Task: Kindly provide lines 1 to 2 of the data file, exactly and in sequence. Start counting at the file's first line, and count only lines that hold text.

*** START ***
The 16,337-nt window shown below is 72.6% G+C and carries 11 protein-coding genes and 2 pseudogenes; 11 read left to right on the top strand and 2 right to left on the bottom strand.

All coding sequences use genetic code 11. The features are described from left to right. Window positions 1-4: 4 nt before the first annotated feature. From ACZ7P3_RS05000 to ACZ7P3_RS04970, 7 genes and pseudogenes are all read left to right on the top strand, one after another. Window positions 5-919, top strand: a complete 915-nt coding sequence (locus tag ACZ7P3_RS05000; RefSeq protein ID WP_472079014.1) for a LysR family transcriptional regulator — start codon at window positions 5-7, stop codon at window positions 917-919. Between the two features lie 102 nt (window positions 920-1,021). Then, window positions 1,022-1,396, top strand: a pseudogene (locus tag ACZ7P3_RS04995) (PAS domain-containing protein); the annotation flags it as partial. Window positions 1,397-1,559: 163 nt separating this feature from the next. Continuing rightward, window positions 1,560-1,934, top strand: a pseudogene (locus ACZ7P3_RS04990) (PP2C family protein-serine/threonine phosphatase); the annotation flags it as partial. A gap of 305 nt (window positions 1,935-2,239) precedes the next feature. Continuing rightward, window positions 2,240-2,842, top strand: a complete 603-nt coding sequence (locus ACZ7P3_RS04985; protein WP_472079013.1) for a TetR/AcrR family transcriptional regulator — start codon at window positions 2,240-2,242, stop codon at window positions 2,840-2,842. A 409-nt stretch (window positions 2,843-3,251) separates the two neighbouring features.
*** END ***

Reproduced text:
The 16,337-nt window shown below is 72.6% G+C and carries 11 protein-coding genes and 2 pseudogenes; 11 read left to right on the top strand and 2 right to left on the bottom strand.

All coding sequences use genetic code 11. The features are described from left to right. Window positions 1-4: 4 nt before the first annotated feature. From ACZ7P3_RS05000 to ACZ7P3_RS04970, 7 genes and pseudogenes are all read left to right on the top strand, one after another. Window positions 5-919, top strand: a complete 915-nt coding sequence (locus tag ACZ7P3_RS05000; RefSeq protein ID WP_472079014.1) for a LysR family transcriptional regulator — start codon at window positions 5-7, stop codon at window positions 917-919. Between the two features lie 102 nt (window positions 920-1,021). Then, window positions 1,022-1,396, top strand: a pseudogene (locus tag ACZ7P3_RS04995) (PAS domain-containing protein); the annotation flags it as partial. Window positions 1,397-1,559: 163 nt separating this feature from the next. Continuing rightward, window positions 1,560-1,934, top strand: a pseudogene (locus ACZ7P3_RS04990) (PP2C family protein-serine/threonine phosphatase); the annotation flags it as partial. A gap of 305 nt (window positions 1,935-2,239) precedes the next feature. Continuing rightward, window positions 2,240-2,842, top strand: a complete 603-nt coding sequence (locus ACZ7P3_RS04985; protein WP_472079013.1) for a TetR/AcrR family transcriptional regulator — start codon at window positions 2,240-2,242, stop codon at window positions 2,840-2,842. A 409-nt stretch (window positions 2,843-3,251) separates the two neighbouring features.